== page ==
All hurdles aside, Ralph Zucker, a township-based developer, sees news of a hockey arena as a chance to create a town center in Lakewood. The baseball stadium and the new arena combined would serve, in his mind, as the anchors of a "lifestyle center" that would include more than 750 homes and apartments, a movie theater, a youth baseball complex, a hotel, 1.2 million square feet of office space and six "big box" retail stores.
Zucker's plan drew raves from elected officials when he pitched it last fall, but he was told the Cedarbridge agreement which he has no part of could not be changed.
Now, township officials are looking into what changes can be made.
"I'm telling you one of the things that excites (the Devils) is the mixed-use component," Zucker said. "What Lakewood and Ocean County will get out of this is multiplied tremendously if we get more than an arena."
The first thing Lakewood needs to move forward with the plan is an agreement with Cedarbridge to relinquish rights to the 7 acres the arena would sit on, said Township Committeeman Raymond G. Coles.

The agreement to build a 1.5 million-square-foot office park and an age-restricted housing development on 240 acres adjacent to FirstEnergy has long been touted by township officials as a way to bring high-paying jobs to Lakewood, even while some residents have consistently criticized it as a land giveaway.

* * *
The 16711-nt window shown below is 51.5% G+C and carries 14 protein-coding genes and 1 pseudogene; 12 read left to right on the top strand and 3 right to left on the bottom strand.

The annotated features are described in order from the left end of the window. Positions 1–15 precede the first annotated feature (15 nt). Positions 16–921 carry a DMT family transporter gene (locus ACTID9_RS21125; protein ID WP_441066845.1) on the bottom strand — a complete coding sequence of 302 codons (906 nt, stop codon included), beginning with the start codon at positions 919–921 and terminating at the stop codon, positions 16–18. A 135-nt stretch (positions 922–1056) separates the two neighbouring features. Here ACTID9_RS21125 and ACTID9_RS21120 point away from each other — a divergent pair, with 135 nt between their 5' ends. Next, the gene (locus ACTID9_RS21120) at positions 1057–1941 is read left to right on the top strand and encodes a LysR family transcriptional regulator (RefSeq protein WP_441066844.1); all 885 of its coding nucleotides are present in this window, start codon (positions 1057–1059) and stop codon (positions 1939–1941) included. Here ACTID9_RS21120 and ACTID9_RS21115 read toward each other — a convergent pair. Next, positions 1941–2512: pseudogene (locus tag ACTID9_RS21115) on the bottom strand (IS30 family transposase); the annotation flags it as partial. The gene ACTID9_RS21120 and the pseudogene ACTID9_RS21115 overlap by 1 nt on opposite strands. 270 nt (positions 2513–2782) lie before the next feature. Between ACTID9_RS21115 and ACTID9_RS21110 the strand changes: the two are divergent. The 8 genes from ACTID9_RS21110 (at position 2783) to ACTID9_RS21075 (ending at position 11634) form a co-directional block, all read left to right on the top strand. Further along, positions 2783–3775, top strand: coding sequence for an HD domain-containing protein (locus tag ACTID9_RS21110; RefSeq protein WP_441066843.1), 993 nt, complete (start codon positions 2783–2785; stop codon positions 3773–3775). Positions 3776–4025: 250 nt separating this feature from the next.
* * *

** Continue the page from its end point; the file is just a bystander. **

Jack Mueller, who runs Cedarbridge, could not be reached for comment Thursday, but Lawrence Bathgate II, a lawyer with an office in Lakewood who brought the Devils and Singer together and is helping broker the deal said Mueller is amenable to returning the land to the township.
Officials would not comment on what Mueller would get in exchange, but Singer said he hopes to work out a deal with Cedarbridge in the next 30 days."We sat down with Cedarbridge," Bathgate said. "They will release the seven acres. It's not a done deal, but directionally, everybody's striving to get it done."
Singer said the township could solve its second problem paying for the construction by getting the land designated as a Revenue Allocation District, a little-known distinction that allows the district's tax revenue to be used to pay off the bonds.
"I've been told how we can do it," Coles said. "I haven't gotten anything in writing yet as to how it's worked in other places."
Coles isn't the only one short on information...

  1. What's Govoha's Cederbridge Development getting in return? What happened to their grand plans?